The European Commission’s eagerly awaited proposals for an overhaul of the Common Agricultural Policy (CAP) post-2013 have been criticised today as a mixture between good and bad ideas that ultimately fail the key test of sustainability and competitiveness by the Liberal and Democrat Group (ALDE).
Commenting after the presentation of the Commission’s legislative package to the European Parliament’s Agriculture Committee today, UK Liberal Democrat MEP George Lyon (ALDE), who last year opened the debate on how to reform the CAP after 2013 with an own initiative report, said:
“On the key test of whether the proposals will incentivise and develop a more sustainable, more competitive, more carbon efficient agriculture the whole package falls dreadfully short.
“The greening of the direct payments as proposed by the Commission is nothing more than green-wash and the measures run a real risk of making European farmers less competitive. To quote just one concrete example, it is complete nonsense to require 7% of each farm’s land to be set aside for ecological purposes at a time of food and energy scarcity.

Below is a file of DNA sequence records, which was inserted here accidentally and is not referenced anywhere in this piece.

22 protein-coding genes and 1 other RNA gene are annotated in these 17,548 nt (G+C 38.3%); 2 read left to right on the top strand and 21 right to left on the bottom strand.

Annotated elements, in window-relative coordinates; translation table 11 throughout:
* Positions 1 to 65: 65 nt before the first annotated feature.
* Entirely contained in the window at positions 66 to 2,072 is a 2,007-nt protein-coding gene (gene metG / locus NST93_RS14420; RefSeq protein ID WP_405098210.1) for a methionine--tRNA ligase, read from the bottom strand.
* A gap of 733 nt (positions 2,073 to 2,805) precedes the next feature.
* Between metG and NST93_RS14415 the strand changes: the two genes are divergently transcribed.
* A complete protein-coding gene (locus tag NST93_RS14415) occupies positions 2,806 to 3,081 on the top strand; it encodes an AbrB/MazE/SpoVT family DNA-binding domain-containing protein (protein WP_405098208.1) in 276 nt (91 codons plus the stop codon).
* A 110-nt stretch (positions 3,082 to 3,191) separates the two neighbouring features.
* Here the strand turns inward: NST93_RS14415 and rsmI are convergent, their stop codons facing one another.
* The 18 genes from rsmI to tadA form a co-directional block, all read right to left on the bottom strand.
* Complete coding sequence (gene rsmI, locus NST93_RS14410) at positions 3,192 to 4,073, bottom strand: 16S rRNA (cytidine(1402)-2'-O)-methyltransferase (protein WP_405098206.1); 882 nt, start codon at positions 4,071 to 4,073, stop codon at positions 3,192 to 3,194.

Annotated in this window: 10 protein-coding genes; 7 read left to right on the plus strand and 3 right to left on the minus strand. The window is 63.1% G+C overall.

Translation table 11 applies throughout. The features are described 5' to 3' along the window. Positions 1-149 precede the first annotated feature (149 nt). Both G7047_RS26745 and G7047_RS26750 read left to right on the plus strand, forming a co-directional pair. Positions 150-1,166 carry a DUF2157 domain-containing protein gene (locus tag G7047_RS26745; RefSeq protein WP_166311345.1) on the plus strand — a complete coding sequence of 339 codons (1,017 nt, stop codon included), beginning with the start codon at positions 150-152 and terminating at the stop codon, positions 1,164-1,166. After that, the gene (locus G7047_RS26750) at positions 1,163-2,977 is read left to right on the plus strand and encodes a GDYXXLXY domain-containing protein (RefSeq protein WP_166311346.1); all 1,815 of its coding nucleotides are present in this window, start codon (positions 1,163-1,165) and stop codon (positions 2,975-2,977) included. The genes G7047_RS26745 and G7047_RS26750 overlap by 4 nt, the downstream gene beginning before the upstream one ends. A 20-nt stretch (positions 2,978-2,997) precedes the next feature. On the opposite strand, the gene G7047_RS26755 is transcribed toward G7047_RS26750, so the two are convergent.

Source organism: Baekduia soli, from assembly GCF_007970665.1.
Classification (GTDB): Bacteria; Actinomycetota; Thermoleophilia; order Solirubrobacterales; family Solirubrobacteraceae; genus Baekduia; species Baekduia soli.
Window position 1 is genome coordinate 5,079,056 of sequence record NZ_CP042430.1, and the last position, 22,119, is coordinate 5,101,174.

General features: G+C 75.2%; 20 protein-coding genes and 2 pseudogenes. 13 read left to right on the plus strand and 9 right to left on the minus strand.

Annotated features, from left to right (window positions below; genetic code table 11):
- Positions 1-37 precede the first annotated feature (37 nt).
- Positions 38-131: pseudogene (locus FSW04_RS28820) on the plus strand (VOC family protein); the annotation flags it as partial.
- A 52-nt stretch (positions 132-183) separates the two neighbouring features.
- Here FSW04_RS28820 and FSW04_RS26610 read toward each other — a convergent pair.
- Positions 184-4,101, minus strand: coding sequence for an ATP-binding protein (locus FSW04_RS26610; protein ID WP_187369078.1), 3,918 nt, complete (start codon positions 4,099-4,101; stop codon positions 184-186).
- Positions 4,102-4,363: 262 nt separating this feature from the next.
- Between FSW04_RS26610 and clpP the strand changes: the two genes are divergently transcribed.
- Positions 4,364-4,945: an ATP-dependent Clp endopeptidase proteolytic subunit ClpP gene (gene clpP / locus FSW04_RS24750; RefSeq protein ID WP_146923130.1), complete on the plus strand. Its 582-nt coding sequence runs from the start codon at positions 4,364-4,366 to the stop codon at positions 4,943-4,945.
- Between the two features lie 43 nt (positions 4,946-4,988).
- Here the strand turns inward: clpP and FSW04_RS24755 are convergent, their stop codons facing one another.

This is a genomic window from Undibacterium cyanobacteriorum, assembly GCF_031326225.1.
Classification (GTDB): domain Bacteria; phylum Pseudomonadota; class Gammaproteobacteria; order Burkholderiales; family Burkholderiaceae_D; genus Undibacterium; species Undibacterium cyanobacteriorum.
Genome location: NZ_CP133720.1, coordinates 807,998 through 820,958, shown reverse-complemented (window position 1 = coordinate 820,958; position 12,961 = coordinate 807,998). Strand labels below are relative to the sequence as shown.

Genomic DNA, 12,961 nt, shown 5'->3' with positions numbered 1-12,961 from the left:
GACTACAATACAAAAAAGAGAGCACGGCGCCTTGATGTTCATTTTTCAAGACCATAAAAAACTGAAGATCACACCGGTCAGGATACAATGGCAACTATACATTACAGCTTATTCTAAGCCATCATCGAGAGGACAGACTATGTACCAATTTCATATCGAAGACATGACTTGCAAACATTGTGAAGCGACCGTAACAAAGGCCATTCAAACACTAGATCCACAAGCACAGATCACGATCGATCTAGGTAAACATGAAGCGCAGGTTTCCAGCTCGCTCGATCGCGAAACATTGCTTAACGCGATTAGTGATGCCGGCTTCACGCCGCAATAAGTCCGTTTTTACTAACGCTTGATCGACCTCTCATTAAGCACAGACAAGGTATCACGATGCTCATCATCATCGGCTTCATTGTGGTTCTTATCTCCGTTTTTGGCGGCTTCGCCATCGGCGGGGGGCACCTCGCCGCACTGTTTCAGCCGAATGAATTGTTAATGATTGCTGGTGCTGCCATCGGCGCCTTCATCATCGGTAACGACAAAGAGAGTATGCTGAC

“However, I strongly welcome the proposals to target payments at active farmers, young farmers, green measures and farmers situated in areas under natural constraints who most need support. I also welcome the proposed further alignment of the CAP with the EU’s 2020 strategy under rural development, in particular stressing research and innovation.
“There will be political concerns and details to work out on the redistribution of payments between Member States and between farmers, most notably the transition from historic payments to area based systems.
“Overall, the package needs to be greatly improved, if it is to win the support of the Parliament.”